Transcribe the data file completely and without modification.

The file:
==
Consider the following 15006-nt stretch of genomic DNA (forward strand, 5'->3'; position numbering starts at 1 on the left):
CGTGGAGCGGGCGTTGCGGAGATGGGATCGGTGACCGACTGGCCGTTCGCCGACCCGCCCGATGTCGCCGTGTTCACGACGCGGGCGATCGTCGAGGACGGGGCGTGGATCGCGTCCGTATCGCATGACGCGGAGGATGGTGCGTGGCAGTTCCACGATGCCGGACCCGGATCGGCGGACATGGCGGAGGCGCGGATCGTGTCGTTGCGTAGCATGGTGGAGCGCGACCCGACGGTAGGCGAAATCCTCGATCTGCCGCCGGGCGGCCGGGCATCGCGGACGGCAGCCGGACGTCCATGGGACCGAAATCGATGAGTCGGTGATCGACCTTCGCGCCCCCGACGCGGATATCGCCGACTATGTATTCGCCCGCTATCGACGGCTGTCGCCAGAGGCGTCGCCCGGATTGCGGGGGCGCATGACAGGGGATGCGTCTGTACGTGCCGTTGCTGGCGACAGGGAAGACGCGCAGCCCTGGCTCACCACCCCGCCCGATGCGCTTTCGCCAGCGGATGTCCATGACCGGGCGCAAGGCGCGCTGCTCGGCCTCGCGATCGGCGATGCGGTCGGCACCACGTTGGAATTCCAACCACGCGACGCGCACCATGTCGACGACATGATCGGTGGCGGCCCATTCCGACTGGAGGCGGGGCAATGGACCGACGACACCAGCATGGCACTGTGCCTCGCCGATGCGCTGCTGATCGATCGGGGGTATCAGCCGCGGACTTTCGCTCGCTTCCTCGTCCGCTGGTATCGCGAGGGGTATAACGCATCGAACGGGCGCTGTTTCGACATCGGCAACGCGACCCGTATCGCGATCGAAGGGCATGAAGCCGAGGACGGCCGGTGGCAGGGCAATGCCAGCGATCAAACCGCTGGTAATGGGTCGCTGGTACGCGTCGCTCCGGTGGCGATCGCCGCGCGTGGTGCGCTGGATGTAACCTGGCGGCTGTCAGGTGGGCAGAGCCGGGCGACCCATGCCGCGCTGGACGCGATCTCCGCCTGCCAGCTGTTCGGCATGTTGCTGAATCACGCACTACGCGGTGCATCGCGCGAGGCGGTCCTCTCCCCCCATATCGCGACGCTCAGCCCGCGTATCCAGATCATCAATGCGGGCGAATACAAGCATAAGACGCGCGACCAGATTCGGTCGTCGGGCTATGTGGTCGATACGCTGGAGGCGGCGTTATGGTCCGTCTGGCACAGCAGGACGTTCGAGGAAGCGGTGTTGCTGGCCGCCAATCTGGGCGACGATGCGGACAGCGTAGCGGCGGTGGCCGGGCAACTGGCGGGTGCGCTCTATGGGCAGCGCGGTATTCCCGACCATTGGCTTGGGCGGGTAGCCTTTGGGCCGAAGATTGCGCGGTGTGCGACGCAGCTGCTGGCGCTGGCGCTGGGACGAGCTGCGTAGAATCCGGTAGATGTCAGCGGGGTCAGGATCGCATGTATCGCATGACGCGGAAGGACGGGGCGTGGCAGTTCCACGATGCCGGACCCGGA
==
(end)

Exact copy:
Consider the following 15006-nt stretch of genomic DNA (forward strand, 5'->3'; position numbering starts at 1 on the left):
CGTGGAGCGGGCGTTGCGGAGATGGGATCGGTGACCGACTGGCCGTTCGCCGACCCGCCCGATGTCGCCGTGTTCACGACGCGGGCGATCGTCGAGGACGGGGCGTGGATCGCGTCCGTATCGCATGACGCGGAGGATGGTGCGTGGCAGTTCCACGATGCCGGACCCGGATCGGCGGACATGGCGGAGGCGCGGATCGTGTCGTTGCGTAGCATGGTGGAGCGCGACCCGACGGTAGGCGAAATCCTCGATCTGCCGCCGGGCGGCCGGGCATCGCGGACGGCAGCCGGACGTCCATGGGACCGAAATCGATGAGTCGGTGATCGACCTTCGCGCCCCCGACGCGGATATCGCCGACTATGTATTCGCCCGCTATCGACGGCTGTCGCCAGAGGCGTCGCCCGGATTGCGGGGGCGCATGACAGGGGATGCGTCTGTACGTGCCGTTGCTGGCGACAGGGAAGACGCGCAGCCCTGGCTCACCACCCCGCCCGATGCGCTTTCGCCAGCGGATGTCCATGACCGGGCGCAAGGCGCGCTGCTCGGCCTCGCGATCGGCGATGCGGTCGGCACCACGTTGGAATTCCAACCACGCGACGCGCACCATGTCGACGACATGATCGGTGGCGGCCCATTCCGACTGGAGGCGGGGCAATGGACCGACGACACCAGCATGGCACTGTGCCTCGCCGATGCGCTGCTGATCGATCGGGGGTATCAGCCGCGGACTTTCGCTCGCTTCCTCGTCCGCTGGTATCGCGAGGGGTATAACGCATCGAACGGGCGCTGTTTCGACATCGGCAACGCGACCCGTATCGCGATCGAAGGGCATGAAGCCGAGGACGGCCGGTGGCAGGGCAATGCCAGCGATCAAACCGCTGGTAATGGGTCGCTGGTACGCGTCGCTCCGGTGGCGATCGCCGCGCGTGGTGCGCTGGATGTAACCTGGCGGCTGTCAGGTGGGCAGAGCCGGGCGACCCATGCCGCGCTGGACGCGATCTCCGCCTGCCAGCTGTTCGGCATGTTGCTGAATCACGCACTACGCGGTGCATCGCGCGAGGCGGTCCTCTCCCCCCATATCGCGACGCTCAGCCCGCGTATCCAGATCATCAATGCGGGCGAATACAAGCATAAGACGCGCGACCAGATTCGGTCGTCGGGCTATGTGGTCGATACGCTGGAGGCGGCGTTATGGTCCGTCTGGCACAGCAGGACGTTCGAGGAAGCGGTGTTGCTGGCCGCCAATCTGGGCGACGATGCGGACAGCGTAGCGGCGGTGGCCGGGCAACTGGCGGGTGCGCTCTATGGGCAGCGCGGTATTCCCGACCATTGGCTTGGGCGGGTAGCCTTTGGGCCGAAGATTGCGCGGTGTGCGACGCAGCTGCTGGCGCTGGCGCTGGGACGAGCTGCGTAGAATCCGGTAGATGTCAGCGGGGTCAGGATCGCATGTATCGCATGACGCGGAAGGACGGGGCGTGGCAGTTCCACGATGCCGGACCCGGA